A minute of arc or arcminute
(MOA) is a unit of angular
measurement, equal to one sixtieth (1/60) of one degree.^{[1]} Since
one degree is defined as one three hundred sixtieth (1/360) of a
circle, 1 minute of arc is 1/21,600 of the amount of arc in a
closed circle. It is used in those fields which require a unit for
the expression of small angles, such as astronomy or marksmanship.
The number of square arcminutes in a complete sphere is
or approximately 148,510,660.498 square arcminutes.
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The standard symbol for marking the arcminute is the prime (′) (U+2032), though a single quote (') (U+0027) is commonly used where only ASCII characters are permitted. One arcminute is thus written 1′. It is also abbreviated as arcmin or amin or, less commonly, the prime with a circumflex over it ().
The subdivision of the minute of arc is the second of
arc, or arcsecond. There are 60
arcseconds in an arcminute. Therefore, the arcsecond is 1/1296000
of a circle, or (π/648000) radians, which is approximately 1/206265 radian. The symbol for the
arcsecond is the double prime (″) (U+2033
). To express
even smaller angles, standard SI prefixes can be employed; in particular,
the milliarcsecond, abbreviated
mas, is sometimes used in astronomy.
unit  value  symbol  abbreviations  in radians (approx.) 

degree  1/360 circle  °  deg  17.4532925 mrad 
arcminute  1/60 degree  ′ (prime)  arcmin, amin, , MOA  290.8882087 µrad 
arcsecond  1/60 arcminute  ″ (double prime)  arcsec  4.8481368 µrad 
milliarcsecond  1/1000 arcsecond  mas  4.8481368 nrad  
microarcsecond  1 × 10^{6} arcsecond  μas  4.8481368 prad 
The arcminute is commonly found in the firearms industry and literature, particularly that concerning the accuracy of rifles, though the industry tends to refer to it as minute of angle. It is popular because 1 MOA subtends approximately one inch at 100 yards, a traditional distance on target ranges. A shooter can easily readjust their rifle scope by measuring the distance in inches the bullet hole is from the desired impact point, and adjusting the scope that many MOA in the same direction. Most target scopes designed for long distances are adjustable in quarter (¼) or eighth (⅛) MOA "clicks". One eighth MOA is equal to approximately an eighth of an inch at 100 yards or one inch at 800 yards.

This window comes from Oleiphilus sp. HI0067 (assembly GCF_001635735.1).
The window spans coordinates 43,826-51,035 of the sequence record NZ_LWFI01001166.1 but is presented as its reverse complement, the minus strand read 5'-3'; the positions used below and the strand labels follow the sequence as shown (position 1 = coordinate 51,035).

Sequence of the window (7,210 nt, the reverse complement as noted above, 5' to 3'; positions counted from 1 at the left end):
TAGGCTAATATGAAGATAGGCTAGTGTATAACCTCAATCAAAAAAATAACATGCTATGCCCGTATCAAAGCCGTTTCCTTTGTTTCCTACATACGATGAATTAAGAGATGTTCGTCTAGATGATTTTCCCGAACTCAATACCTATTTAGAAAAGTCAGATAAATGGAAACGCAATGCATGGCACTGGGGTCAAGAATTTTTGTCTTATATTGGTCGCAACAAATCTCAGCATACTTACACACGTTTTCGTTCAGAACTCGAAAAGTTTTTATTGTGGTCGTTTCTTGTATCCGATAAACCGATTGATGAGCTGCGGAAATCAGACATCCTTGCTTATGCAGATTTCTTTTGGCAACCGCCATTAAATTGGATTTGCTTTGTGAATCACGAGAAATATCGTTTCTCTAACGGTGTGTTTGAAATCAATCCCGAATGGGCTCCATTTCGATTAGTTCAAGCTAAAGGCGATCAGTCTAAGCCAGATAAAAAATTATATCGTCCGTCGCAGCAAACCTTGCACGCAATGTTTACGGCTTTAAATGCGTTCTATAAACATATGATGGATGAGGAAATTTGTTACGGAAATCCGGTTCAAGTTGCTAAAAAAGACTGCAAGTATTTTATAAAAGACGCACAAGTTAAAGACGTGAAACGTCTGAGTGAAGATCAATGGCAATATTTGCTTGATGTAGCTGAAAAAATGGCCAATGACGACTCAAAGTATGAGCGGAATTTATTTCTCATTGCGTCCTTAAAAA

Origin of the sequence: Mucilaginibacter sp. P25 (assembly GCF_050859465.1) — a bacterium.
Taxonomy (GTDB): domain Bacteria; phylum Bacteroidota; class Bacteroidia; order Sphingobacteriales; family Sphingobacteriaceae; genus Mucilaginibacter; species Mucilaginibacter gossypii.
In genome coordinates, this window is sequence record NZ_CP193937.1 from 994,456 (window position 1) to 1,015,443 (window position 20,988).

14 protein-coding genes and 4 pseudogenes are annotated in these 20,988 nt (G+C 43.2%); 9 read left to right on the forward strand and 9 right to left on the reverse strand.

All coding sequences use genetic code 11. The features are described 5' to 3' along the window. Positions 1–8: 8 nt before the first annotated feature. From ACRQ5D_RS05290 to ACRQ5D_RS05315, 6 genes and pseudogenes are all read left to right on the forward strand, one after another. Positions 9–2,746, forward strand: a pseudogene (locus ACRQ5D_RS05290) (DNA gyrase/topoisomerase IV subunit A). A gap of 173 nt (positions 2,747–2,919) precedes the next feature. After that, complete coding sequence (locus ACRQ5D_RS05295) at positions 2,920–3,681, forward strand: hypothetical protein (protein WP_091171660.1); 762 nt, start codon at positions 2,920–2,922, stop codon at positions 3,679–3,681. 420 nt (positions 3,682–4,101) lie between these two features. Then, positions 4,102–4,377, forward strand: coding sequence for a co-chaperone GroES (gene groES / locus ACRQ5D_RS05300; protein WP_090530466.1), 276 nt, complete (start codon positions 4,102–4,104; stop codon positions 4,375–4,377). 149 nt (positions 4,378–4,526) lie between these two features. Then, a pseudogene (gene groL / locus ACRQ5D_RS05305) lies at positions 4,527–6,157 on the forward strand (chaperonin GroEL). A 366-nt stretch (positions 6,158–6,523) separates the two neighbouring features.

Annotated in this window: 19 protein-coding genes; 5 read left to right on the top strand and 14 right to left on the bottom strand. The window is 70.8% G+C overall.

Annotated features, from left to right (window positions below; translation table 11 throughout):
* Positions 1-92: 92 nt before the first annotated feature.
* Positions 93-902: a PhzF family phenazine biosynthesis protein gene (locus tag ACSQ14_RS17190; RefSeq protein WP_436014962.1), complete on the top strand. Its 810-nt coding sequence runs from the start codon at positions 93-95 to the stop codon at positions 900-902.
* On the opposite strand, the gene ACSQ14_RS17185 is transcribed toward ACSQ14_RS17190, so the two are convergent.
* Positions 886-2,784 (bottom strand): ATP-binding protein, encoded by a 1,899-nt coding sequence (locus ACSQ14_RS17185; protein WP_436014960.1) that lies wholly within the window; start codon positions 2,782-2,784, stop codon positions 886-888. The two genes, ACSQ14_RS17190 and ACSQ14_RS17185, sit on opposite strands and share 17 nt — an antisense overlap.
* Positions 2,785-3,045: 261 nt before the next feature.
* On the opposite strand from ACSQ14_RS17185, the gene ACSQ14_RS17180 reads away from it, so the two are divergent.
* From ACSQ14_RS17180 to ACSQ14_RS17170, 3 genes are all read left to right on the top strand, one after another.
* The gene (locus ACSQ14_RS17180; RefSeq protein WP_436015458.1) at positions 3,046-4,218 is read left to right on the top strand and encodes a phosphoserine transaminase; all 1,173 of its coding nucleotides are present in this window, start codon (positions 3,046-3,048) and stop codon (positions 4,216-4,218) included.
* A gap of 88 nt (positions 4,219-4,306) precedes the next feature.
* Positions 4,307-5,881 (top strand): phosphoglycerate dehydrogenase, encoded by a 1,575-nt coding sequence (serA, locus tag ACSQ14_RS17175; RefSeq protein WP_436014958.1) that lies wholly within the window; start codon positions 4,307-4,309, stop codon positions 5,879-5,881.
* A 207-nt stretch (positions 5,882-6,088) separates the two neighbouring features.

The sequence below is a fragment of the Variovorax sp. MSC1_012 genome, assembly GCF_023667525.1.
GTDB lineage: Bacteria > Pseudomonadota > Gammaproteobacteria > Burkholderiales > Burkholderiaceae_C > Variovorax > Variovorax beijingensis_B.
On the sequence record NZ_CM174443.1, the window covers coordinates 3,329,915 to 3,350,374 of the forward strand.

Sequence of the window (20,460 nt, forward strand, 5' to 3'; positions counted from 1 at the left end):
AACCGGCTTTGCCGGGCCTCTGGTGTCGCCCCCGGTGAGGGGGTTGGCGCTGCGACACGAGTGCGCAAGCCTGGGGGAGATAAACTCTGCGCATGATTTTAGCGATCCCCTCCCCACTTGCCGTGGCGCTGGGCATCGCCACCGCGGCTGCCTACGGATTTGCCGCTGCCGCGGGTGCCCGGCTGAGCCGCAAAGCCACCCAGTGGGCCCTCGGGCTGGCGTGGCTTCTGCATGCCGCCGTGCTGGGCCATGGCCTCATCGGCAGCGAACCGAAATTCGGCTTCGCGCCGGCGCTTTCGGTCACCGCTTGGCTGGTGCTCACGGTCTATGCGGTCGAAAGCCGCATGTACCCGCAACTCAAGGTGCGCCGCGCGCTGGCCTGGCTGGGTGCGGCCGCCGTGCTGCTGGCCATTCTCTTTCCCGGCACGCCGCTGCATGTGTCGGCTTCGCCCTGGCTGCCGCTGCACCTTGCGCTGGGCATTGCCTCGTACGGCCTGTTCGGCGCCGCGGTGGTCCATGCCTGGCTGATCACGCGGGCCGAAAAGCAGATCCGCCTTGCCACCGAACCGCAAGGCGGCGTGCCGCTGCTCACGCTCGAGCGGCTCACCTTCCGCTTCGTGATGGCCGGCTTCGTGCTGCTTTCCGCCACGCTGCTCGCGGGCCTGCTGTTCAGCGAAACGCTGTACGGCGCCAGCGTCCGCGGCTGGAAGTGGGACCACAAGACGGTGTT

Calculating the physical equivalent group size equal to one minute of arc can be done using the equation: equivalent group size = tan(MOA/60) × distance. In the example previously given and substituting 3600 inches for 100 yards, 3600 tan(1 MOA/60) inches = 1.047 inches.
In metric units 1 MOA at 100 meters = 2.908 centimeters.
Sometimes, a firearm's accuracy will be measured in MOA. This simply means that under ideal conditions, the gun with certain ammunition is capable of producing a group of shots whose center points (centertocenter) fit into a circle, the average diameter of circles in several groups can be subtended by that amount of arc. (E.g.: a "1 MOA rifle" should be capable, under ideal conditions, of shooting an average 1inch groups at 100 yards, a "2 MOA rifle" a average 2inch groups at 100 yards, etc.) Some manufacturers such as Weatherby and Cooper offer actual guarantees of realworld MOA performance.
Rifle manufacturers and gun magazines often refer to this capability as "SubMOA", meaning it shoots under 1 MOA. This is typically a single group of 3 to 5 shots at 100 yards, or the average of several groups. If larger samples are taken, i.e. more shots per group, then group size typically increases.^{[2]}^{[3]}
For example mathematical statistical calculation yields the